General Chat Thread, Any amateur photographers here? in General; ...
14th July 2009, 10:35 PM #61
Agreed on the Velbon, and spend a good few quid on it, I think mine cost about £45 and its very nice and smooth
14th July 2009, 11:30 PM #62
I've been into Photography for a while and only been using Digital SLR for the last couple of years. I use a Nikon D40x and looking to upgrade to a D90 when I have some spare money.
For anyone starting out, I recommend either Nikon or Canon. You don't have to have a pro model to get great photos. It's about having a good eye, composition and learning how to use manual settings, depth of field etc.
As well, experiment with different kinds of photography, it's a great way to learn how your camera works.
I use this site quite a bit. It has weekly assignments and guides on all kinds of photography.
Digital Photography School - Digital Photography Tips for You
14th July 2009, 11:47 PM #63
As an ex-pro photographer, it's got to be Nikon every time for me. I've used Canon, Olympus, Hasselblad, and Mamiya film cameras over the years, but always found Nikon to give me the edge in performance. The same is true now for DSLR and I'm very happy with my Nikons. Their VR lenses are amazing.
Don't cut corners by buying the cheaper lenses or filters, and buy the most expensive tripod you can afford.
And get it all insured!
15th July 2009, 12:06 AM #64
One thing that bugs the hell out of me is people who insist on comparing their £250 point and shoot camera with my £2500 kit and saying that the pictures are kind of the same.
These are the same people who just don't notice iso noise.
Who just don't understand the relationship between f-stops, focal length & depth of field. Nor the way a lens will distort perspective at different focal lengths.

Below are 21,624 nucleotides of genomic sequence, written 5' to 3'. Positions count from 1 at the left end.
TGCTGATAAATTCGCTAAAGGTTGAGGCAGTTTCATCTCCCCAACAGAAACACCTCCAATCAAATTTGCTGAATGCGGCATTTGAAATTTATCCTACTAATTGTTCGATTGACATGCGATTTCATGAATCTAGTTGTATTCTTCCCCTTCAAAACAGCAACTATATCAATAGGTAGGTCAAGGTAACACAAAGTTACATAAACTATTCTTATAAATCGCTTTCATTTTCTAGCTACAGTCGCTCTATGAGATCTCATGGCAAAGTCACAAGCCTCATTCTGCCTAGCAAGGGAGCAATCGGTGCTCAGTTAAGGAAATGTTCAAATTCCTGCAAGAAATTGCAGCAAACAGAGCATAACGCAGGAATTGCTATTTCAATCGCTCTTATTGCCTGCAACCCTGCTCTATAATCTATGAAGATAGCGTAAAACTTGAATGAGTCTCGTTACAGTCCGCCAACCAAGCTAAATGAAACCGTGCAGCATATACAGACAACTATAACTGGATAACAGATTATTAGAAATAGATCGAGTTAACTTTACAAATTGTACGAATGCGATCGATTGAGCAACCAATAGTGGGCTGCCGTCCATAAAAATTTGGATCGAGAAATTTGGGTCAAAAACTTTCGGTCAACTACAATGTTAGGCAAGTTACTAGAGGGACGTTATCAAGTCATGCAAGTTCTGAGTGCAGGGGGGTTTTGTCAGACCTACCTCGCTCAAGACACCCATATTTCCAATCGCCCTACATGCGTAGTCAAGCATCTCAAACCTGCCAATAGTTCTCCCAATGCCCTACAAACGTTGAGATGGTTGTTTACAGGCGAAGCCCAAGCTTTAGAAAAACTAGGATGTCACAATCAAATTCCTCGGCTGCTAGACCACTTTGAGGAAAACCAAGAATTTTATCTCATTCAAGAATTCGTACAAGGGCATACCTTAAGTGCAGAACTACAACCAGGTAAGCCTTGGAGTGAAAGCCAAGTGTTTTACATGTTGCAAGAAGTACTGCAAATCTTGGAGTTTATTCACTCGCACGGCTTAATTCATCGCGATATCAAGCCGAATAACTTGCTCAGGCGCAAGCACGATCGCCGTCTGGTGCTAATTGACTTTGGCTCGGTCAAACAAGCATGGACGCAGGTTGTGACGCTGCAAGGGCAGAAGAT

They rarely even notice the type of light they are shooting.
They really have no Idea why I wasted £200 on a dedicated flash and £20 on a defuser.
I can go on. But I feel better now.
15th July 2009, 07:41 AM #65
All very true.
Originally Posted by ICT_GUY
Most people who use point and shooters, though, are more than happy with the results and therefore won't understand why we hulk around massive SLRs.
And if they're printing pictures taken in good light at 10 x 15cm from a good compact there simply won't be much noticeable difference.
The SLRs advantage is in it's flexibility, low-light performance and ability to produce massive prints from reletively low pixel counts.
15th July 2009, 08:43 AM #66
@ ICT_GUY - err no I promise not to compare my £100 Sony point and shoot to your light collecting cannon
Thanks to cookie_monster from:
15th July 2009, 08:43 AM #67
And the creative options, the control over how the shot is taken, ability to take instant photos, the ability to take 6fps @ 15MP, the fine tuning, the ability to shoot in raw, the ability of tuning the image in adobe image raw before it even gets near photoshop. And loads more
Originally Posted by westleya
15th July 2009, 08:58 AM #68
Yes, that too
Originally Posted by ICT_GUY
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